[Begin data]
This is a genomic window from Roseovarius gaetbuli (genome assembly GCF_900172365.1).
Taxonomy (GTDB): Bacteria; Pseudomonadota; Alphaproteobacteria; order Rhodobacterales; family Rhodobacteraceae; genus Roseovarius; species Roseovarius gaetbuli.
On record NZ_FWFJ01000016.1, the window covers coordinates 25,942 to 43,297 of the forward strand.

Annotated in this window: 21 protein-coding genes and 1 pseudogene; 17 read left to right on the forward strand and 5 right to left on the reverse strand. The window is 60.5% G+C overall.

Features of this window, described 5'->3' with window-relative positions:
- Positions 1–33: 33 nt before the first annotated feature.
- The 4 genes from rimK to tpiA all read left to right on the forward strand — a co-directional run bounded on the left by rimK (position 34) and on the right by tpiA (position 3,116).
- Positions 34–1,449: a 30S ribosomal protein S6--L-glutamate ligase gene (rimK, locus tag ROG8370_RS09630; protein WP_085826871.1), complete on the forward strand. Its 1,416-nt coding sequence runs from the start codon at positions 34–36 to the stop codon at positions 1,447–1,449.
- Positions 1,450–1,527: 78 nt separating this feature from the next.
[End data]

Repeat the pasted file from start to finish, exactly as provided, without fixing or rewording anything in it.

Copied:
This is a genomic window from Roseovarius gaetbuli (genome assembly GCF_900172365.1).
Taxonomy (GTDB): Bacteria; Pseudomonadota; Alphaproteobacteria; order Rhodobacterales; family Rhodobacteraceae; genus Roseovarius; species Roseovarius gaetbuli.
On record NZ_FWFJ01000016.1, the window covers coordinates 25,942 to 43,297 of the forward strand.

Annotated in this window: 21 protein-coding genes and 1 pseudogene; 17 read left to right on the forward strand and 5 right to left on the reverse strand. The window is 60.5% G+C overall.

Features of this window, described 5'->3' with window-relative positions:
- Positions 1–33: 33 nt before the first annotated feature.
- The 4 genes from rimK to tpiA all read left to right on the forward strand — a co-directional run bounded on the left by rimK (position 34) and on the right by tpiA (position 3,116).
- Positions 34–1,449: a 30S ribosomal protein S6--L-glutamate ligase gene (rimK, locus tag ROG8370_RS09630; protein WP_085826871.1), complete on the forward strand. Its 1,416-nt coding sequence runs from the start codon at positions 34–36 to the stop codon at positions 1,447–1,449.
- Positions 1,450–1,527: 78 nt separating this feature from the next.